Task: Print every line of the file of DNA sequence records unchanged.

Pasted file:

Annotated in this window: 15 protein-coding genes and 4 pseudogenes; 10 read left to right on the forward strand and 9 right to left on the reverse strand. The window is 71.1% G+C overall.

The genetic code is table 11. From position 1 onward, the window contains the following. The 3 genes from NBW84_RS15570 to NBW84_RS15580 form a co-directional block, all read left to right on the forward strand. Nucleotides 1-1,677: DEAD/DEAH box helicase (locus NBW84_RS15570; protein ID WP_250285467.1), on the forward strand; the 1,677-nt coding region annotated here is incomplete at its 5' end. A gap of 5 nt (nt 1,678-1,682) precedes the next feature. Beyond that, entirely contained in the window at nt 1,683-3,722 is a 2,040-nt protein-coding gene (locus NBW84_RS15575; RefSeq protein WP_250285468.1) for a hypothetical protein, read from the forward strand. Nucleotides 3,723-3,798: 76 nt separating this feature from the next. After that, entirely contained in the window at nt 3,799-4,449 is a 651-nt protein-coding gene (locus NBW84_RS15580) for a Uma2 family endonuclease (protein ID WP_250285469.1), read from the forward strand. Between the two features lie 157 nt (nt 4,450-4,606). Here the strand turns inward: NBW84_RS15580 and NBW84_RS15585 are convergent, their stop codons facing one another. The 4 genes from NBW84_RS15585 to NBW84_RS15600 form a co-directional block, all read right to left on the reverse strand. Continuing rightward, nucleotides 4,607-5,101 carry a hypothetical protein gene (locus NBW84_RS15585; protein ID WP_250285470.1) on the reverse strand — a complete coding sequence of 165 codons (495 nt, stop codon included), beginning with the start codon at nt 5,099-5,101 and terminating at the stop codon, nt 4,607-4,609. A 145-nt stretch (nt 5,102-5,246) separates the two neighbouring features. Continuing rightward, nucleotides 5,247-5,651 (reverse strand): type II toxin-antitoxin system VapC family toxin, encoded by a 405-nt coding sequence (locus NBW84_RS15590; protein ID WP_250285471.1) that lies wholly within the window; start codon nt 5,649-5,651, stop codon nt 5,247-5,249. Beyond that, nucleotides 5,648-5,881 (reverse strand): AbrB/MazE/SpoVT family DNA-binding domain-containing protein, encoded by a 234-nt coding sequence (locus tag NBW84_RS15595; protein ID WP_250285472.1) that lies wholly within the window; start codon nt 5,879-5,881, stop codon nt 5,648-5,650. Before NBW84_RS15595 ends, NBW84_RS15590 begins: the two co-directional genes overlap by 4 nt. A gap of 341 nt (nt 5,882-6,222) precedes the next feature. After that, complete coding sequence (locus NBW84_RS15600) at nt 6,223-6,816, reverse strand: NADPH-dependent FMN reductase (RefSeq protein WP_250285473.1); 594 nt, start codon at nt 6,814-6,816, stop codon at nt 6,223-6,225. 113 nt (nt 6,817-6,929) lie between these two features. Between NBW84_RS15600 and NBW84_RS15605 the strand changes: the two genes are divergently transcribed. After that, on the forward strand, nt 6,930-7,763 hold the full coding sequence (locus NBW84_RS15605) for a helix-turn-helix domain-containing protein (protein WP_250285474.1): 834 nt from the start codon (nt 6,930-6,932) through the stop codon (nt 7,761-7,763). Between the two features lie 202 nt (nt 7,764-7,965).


Annotated in this window: 15 protein-coding genes and 4 pseudogenes; 10 read left to right on the forward strand and 9 right to left on the reverse strand. The window is 71.1% G+C overall.

The genetic code is table 11. From position 1 onward, the window contains the following. The 3 genes from NBW84_RS15570 to NBW84_RS15580 form a co-directional block, all read left to right on the forward strand. Nucleotides 1-1,677: DEAD/DEAH box helicase (locus NBW84_RS15570; protein ID WP_250285467.1), on the forward strand; the 1,677-nt coding region annotated here is incomplete at its 5' end. A gap of 5 nt (nt 1,678-1,682) precedes the next feature. Beyond that, entirely contained in the window at nt 1,683-3,722 is a 2,040-nt protein-coding gene (locus NBW84_RS15575; RefSeq protein WP_250285468.1) for a hypothetical protein, read from the forward strand. Nucleotides 3,723-3,798: 76 nt separating this feature from the next. After that, entirely contained in the window at nt 3,799-4,449 is a 651-nt protein-coding gene (locus NBW84_RS15580) for a Uma2 family endonuclease (protein ID WP_250285469.1), read from the forward strand. Between the two features lie 157 nt (nt 4,450-4,606). Here the strand turns inward: NBW84_RS15580 and NBW84_RS15585 are convergent, their stop codons facing one another. The 4 genes from NBW84_RS15585 to NBW84_RS15600 form a co-directional block, all read right to left on the reverse strand. Continuing rightward, nucleotides 4,607-5,101 carry a hypothetical protein gene (locus NBW84_RS15585; protein ID WP_250285470.1) on the reverse strand — a complete coding sequence of 165 codons (495 nt, stop codon included), beginning with the start codon at nt 5,099-5,101 and terminating at the stop codon, nt 4,607-4,609. A 145-nt stretch (nt 5,102-5,246) separates the two neighbouring features. Continuing rightward, nucleotides 5,247-5,651 (reverse strand): type II toxin-antitoxin system VapC family toxin, encoded by a 405-nt coding sequence (locus NBW84_RS15590; protein ID WP_250285471.1) that lies wholly within the window; start codon nt 5,649-5,651, stop codon nt 5,247-5,249. Beyond that, nucleotides 5,648-5,881 (reverse strand): AbrB/MazE/SpoVT family DNA-binding domain-containing protein, encoded by a 234-nt coding sequence (locus tag NBW84_RS15595; protein ID WP_250285472.1) that lies wholly within the window; start codon nt 5,879-5,881, stop codon nt 5,648-5,650. Before NBW84_RS15595 ends, NBW84_RS15590 begins: the two co-directional genes overlap by 4 nt. A gap of 341 nt (nt 5,882-6,222) precedes the next feature. After that, complete coding sequence (locus NBW84_RS15600) at nt 6,223-6,816, reverse strand: NADPH-dependent FMN reductase (RefSeq protein WP_250285473.1); 594 nt, start codon at nt 6,814-6,816, stop codon at nt 6,223-6,225. 113 nt (nt 6,817-6,929) lie between these two features. Between NBW84_RS15600 and NBW84_RS15605 the strand changes: the two genes are divergently transcribed. After that, on the forward strand, nt 6,930-7,763 hold the full coding sequence (locus NBW84_RS15605) for a helix-turn-helix domain-containing protein (protein WP_250285474.1): 834 nt from the start codon (nt 6,930-6,932) through the stop codon (nt 7,761-7,763). Between the two features lie 202 nt (nt 7,764-7,965).